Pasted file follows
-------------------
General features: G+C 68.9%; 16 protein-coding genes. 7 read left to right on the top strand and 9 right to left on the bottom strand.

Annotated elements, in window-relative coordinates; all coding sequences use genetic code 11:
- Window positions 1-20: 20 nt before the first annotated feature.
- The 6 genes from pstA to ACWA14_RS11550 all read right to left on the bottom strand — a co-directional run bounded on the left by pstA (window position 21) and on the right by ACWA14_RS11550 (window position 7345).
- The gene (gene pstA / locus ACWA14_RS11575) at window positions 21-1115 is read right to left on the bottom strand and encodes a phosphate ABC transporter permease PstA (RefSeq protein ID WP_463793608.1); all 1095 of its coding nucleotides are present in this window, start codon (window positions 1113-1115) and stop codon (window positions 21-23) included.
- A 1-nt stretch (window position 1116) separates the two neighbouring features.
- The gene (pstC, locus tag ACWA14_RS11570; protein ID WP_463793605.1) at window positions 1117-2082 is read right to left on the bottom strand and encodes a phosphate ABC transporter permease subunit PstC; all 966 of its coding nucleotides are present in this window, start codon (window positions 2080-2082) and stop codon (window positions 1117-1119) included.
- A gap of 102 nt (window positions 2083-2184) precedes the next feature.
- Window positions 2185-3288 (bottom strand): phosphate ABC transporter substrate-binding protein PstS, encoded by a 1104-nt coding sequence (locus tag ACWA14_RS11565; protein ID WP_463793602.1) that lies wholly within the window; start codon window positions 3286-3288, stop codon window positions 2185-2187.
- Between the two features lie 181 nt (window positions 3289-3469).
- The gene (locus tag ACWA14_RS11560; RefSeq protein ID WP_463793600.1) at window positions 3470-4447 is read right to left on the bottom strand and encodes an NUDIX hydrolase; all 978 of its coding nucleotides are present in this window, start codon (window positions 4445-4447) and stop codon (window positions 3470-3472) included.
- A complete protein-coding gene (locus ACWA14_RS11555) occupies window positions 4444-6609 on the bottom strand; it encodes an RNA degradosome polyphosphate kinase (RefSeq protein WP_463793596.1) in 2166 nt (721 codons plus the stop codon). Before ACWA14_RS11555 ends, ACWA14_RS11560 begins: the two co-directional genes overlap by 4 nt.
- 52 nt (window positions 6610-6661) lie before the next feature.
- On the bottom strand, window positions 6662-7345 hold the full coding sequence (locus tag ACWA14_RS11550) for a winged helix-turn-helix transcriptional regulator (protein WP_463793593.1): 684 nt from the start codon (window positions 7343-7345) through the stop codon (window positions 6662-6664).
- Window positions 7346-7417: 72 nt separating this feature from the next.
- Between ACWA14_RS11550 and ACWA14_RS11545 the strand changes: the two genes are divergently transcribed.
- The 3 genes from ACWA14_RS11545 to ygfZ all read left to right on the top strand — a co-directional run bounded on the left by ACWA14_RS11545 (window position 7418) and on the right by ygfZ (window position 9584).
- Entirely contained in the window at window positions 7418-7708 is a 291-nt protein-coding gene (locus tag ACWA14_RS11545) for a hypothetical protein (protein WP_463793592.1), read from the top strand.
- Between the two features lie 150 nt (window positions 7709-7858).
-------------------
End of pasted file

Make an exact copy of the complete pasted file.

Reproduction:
General features: G+C 68.9%; 16 protein-coding genes. 7 read left to right on the top strand and 9 right to left on the bottom strand.

Annotated elements, in window-relative coordinates; all coding sequences use genetic code 11:
- Window positions 1-20: 20 nt before the first annotated feature.
- The 6 genes from pstA to ACWA14_RS11550 all read right to left on the bottom strand — a co-directional run bounded on the left by pstA (window position 21) and on the right by ACWA14_RS11550 (window position 7345).
- The gene (gene pstA / locus ACWA14_RS11575) at window positions 21-1115 is read right to left on the bottom strand and encodes a phosphate ABC transporter permease PstA (RefSeq protein ID WP_463793608.1); all 1095 of its coding nucleotides are present in this window, start codon (window positions 1113-1115) and stop codon (window positions 21-23) included.
- A 1-nt stretch (window position 1116) separates the two neighbouring features.
- The gene (pstC, locus tag ACWA14_RS11570; protein ID WP_463793605.1) at window positions 1117-2082 is read right to left on the bottom strand and encodes a phosphate ABC transporter permease subunit PstC; all 966 of its coding nucleotides are present in this window, start codon (window positions 2080-2082) and stop codon (window positions 1117-1119) included.
- A gap of 102 nt (window positions 2083-2184) precedes the next feature.
- Window positions 2185-3288 (bottom strand): phosphate ABC transporter substrate-binding protein PstS, encoded by a 1104-nt coding sequence (locus tag ACWA14_RS11565; protein ID WP_463793602.1) that lies wholly within the window; start codon window positions 3286-3288, stop codon window positions 2185-2187.
- Between the two features lie 181 nt (window positions 3289-3469).
- The gene (locus tag ACWA14_RS11560; RefSeq protein ID WP_463793600.1) at window positions 3470-4447 is read right to left on the bottom strand and encodes an NUDIX hydrolase; all 978 of its coding nucleotides are present in this window, start codon (window positions 4445-4447) and stop codon (window positions 3470-3472) included.
- A complete protein-coding gene (locus ACWA14_RS11555) occupies window positions 4444-6609 on the bottom strand; it encodes an RNA degradosome polyphosphate kinase (RefSeq protein WP_463793596.1) in 2166 nt (721 codons plus the stop codon). Before ACWA14_RS11555 ends, ACWA14_RS11560 begins: the two co-directional genes overlap by 4 nt.
- 52 nt (window positions 6610-6661) lie before the next feature.
- On the bottom strand, window positions 6662-7345 hold the full coding sequence (locus tag ACWA14_RS11550) for a winged helix-turn-helix transcriptional regulator (protein WP_463793593.1): 684 nt from the start codon (window positions 7343-7345) through the stop codon (window positions 6662-6664).
- Window positions 7346-7417: 72 nt separating this feature from the next.
- Between ACWA14_RS11550 and ACWA14_RS11545 the strand changes: the two genes are divergently transcribed.
- The 3 genes from ACWA14_RS11545 to ygfZ all read left to right on the top strand — a co-directional run bounded on the left by ACWA14_RS11545 (window position 7418) and on the right by ygfZ (window position 9584).
- Entirely contained in the window at window positions 7418-7708 is a 291-nt protein-coding gene (locus tag ACWA14_RS11545) for a hypothetical protein (protein WP_463793592.1), read from the top strand.
- Between the two features lie 150 nt (window positions 7709-7858).